Featured Research

from universities, journals, and other organizations

Even slight temperature increases causing tropical forests to blossom

Date:
July 8, 2013
Source:
Florida State University
Summary:
A new study shows that tropical forests are producing more flowers in response to only slight increases in temperature.

The forest canopy from Barro Colorado Island, Panama shows Tabebuia guayacan in bloom.
Credit: S. Joseph Wright

A new study led by Florida State University researcher Stephanie Pau shows that tropical forests are producing more flowers in response to only slight increases in temperature.

The study examined how changes in temperature, clouds and rainfall affect the number of flowers that tropical forests produce. Results showed that clouds mainly have an effect over short-term seasonal growth, but longer-term changes of these forests appear to be due to temperature. While other studies have used long-term flower production data, this is the first study to combine these data with direct estimates of cloud cover based on satellite information.

The results of the study, "Clouds and Temperature Drive Dynamic Changes in Tropical Flower Production," was published July 7 in the journal Nature Climate Change.

"Tropical forests are commonly thought of as the lungs of the earth and how many flowers they produce is one vital sign of their health," said Pau, an assistant professor in Florida State's Department of Geography. "However, there is a point at which forests can get too warm and flower production will decrease. We're not seeing that yet at the sites we looked at, and whether that happens depends on how much the tropics will continue to warm."

U.S. Geological Survey Senior Scientist Julio Betancourt, who was not involved in the study, described Pau's research as "clever."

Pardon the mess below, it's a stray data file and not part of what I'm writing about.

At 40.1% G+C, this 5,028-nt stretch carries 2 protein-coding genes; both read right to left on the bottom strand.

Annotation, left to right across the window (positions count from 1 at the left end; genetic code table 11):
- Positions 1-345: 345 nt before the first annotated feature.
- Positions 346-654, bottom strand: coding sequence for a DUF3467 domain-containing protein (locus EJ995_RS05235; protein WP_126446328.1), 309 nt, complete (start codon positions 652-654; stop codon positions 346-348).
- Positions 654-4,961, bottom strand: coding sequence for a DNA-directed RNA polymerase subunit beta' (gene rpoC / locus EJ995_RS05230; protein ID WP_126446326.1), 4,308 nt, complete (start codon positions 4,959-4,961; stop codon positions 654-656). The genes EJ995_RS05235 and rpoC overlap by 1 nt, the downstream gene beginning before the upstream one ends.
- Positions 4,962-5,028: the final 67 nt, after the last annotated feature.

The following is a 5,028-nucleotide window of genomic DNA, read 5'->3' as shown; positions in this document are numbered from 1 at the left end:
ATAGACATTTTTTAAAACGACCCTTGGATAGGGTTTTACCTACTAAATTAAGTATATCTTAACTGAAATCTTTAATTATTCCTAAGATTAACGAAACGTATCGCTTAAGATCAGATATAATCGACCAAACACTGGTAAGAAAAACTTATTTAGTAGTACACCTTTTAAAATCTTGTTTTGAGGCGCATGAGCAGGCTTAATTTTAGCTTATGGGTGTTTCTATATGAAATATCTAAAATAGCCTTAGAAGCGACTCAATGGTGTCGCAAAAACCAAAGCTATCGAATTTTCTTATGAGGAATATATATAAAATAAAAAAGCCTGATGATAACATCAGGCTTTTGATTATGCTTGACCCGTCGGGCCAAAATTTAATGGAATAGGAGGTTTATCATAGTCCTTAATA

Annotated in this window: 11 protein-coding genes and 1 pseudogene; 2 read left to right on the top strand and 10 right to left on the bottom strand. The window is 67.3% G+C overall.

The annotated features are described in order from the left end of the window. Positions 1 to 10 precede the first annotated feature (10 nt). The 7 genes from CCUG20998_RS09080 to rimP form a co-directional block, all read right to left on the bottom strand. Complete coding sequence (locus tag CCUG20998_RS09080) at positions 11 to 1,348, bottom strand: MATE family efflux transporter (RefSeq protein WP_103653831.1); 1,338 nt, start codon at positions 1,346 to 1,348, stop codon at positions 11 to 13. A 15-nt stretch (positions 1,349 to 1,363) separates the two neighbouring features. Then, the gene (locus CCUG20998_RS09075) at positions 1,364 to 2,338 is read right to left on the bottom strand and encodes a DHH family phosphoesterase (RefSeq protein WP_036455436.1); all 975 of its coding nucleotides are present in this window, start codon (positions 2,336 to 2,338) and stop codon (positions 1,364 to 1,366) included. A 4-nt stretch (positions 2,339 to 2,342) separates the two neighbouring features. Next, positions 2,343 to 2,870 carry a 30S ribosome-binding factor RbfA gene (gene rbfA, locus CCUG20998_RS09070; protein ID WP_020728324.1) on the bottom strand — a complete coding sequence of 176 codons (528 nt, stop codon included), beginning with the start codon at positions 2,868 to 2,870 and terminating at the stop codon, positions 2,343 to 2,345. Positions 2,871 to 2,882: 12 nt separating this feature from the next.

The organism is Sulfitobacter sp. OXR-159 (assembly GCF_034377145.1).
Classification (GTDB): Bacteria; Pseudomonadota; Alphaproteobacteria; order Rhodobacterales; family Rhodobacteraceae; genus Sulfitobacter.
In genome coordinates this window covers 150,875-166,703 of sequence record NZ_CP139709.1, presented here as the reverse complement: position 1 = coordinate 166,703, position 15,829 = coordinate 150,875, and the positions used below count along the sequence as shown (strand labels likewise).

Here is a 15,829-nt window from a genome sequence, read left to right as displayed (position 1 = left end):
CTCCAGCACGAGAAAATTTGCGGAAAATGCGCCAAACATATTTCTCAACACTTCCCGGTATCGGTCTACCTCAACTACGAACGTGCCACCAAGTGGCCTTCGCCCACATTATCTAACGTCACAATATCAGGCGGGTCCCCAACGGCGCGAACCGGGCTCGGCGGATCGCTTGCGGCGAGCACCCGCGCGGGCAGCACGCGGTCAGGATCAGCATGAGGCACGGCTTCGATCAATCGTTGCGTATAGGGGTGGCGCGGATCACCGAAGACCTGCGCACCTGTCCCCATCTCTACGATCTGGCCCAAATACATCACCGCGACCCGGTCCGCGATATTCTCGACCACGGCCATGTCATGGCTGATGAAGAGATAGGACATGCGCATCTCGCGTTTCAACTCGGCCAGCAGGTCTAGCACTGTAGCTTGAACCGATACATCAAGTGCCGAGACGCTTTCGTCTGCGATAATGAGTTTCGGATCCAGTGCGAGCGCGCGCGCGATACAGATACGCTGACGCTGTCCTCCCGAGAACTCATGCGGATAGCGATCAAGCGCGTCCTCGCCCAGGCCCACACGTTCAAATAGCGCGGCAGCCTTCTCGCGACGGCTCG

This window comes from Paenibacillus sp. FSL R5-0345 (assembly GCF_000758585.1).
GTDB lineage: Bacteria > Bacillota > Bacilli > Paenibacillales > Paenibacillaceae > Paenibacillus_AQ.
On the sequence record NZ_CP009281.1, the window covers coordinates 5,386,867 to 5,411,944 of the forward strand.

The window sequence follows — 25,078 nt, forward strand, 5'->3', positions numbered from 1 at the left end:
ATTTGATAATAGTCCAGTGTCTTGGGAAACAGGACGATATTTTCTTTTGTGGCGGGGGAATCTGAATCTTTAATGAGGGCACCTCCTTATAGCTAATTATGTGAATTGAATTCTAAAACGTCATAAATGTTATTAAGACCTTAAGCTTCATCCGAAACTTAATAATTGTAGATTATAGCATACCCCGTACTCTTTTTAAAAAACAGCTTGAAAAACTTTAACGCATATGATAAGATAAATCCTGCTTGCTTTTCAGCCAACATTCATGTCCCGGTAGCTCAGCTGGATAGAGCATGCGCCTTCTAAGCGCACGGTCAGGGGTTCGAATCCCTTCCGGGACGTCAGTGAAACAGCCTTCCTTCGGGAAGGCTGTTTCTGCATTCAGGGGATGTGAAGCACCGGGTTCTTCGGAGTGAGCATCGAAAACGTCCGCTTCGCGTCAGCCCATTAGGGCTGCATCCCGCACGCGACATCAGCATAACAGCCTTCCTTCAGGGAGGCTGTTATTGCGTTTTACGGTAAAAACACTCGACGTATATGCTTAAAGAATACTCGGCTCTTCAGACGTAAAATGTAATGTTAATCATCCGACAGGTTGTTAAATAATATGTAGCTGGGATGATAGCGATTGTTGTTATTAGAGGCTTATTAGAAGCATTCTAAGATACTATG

"It integrates ground and satellite observations over nearly three decades to tease apart the influence of temperature and cloudiness on local flower production," Betancourt said. "It confirms other recent findings that, in the tropics, even a modest warming can pack quite a punch."

Pau led a team of international researchers who studied seasonal and year-to-year flower production in two contrasting tropical forests -- a seasonally dry forest on Barro Colorado Island, Panama, and an "ever-wet" forest in Luquillo, Puerto Rico.

The seasonally dry site, according to Pau, has been producing more flowers at an average rate of 3 percent each year over the last several decades, an increase that appears to be tied to warming temperatures.

"We studied flowers because their growth is a measure of the reproductive health and overall growth of the forests, and because there is long-term data on flower production available," Pau said.

The amount of sunlight reaching tropical forests due to varying amounts of cloud cover is an important factor, just not the most important when it comes to flower production.

"Clouds are a huge uncertainty in understanding the impacts of climate change on tropical forests," Pau said. "Both sites still appear to respond positively to increases in light availability. Yet temperature was the most consistent factor across multiple time-scales.

"With most projections of future climate change, people have emphasized the impact on high-latitude ecosystems because that is where temperatures will increase the most," Pau said. "The tropics, which are already warm, probably won't experience as much of a temperature increase as high-latitude regions. Even so, we're showing that these tropical forests are still really sensitive to small degrees of change."